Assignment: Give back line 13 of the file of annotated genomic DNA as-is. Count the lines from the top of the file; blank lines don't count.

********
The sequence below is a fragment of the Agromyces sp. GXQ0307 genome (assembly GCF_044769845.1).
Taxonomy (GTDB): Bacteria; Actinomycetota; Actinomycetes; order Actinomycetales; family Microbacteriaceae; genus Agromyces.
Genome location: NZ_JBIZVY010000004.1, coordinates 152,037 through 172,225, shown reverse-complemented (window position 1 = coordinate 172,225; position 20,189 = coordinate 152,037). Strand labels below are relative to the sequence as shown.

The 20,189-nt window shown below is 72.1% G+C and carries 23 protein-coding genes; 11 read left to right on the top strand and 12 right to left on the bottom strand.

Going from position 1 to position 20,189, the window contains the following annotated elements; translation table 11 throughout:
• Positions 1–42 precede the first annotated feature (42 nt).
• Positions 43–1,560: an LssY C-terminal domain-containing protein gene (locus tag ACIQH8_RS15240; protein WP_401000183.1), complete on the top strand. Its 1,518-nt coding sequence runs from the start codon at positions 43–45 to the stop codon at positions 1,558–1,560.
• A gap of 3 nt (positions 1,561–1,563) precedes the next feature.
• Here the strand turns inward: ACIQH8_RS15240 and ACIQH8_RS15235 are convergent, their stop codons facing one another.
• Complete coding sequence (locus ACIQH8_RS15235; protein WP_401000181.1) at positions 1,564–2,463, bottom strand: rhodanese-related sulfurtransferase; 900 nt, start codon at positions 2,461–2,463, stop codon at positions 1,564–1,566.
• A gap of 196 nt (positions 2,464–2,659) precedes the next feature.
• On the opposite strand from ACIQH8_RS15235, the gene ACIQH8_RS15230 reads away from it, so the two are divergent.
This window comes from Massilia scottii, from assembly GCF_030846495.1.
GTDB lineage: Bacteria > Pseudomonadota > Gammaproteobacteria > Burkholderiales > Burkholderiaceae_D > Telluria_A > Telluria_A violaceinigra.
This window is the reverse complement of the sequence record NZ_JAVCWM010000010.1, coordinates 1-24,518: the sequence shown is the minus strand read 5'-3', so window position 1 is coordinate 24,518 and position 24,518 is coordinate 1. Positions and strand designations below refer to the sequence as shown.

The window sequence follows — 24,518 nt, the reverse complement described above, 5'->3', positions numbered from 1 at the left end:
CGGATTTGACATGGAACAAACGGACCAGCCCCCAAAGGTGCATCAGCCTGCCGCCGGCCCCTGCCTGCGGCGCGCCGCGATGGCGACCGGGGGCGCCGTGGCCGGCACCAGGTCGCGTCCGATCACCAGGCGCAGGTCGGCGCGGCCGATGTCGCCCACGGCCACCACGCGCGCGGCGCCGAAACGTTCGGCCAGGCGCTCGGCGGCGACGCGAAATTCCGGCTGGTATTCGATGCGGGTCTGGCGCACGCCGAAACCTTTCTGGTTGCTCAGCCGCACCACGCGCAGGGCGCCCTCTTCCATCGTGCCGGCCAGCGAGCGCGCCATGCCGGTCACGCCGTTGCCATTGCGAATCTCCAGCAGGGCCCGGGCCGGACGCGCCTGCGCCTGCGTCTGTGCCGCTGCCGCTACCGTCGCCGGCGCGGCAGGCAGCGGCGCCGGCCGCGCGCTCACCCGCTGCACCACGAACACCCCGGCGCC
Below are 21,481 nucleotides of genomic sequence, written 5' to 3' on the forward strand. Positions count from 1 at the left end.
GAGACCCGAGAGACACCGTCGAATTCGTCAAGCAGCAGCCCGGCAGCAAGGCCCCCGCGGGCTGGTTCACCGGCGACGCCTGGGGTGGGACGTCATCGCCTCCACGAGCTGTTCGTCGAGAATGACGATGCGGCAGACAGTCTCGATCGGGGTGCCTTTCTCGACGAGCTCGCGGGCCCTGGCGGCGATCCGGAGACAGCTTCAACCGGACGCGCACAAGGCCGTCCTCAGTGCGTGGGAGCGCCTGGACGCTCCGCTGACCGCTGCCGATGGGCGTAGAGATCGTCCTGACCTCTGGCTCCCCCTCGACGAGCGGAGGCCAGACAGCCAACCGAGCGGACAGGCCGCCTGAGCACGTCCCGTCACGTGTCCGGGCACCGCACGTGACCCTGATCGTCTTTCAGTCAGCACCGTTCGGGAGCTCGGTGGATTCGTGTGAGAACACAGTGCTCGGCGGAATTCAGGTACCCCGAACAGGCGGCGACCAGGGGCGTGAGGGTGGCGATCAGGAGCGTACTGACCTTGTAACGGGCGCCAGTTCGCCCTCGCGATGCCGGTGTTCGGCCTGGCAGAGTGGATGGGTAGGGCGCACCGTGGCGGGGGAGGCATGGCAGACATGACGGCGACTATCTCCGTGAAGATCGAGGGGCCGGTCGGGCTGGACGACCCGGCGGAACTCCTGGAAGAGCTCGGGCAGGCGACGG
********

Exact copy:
This window comes from Massilia scottii, from assembly GCF_030846495.1.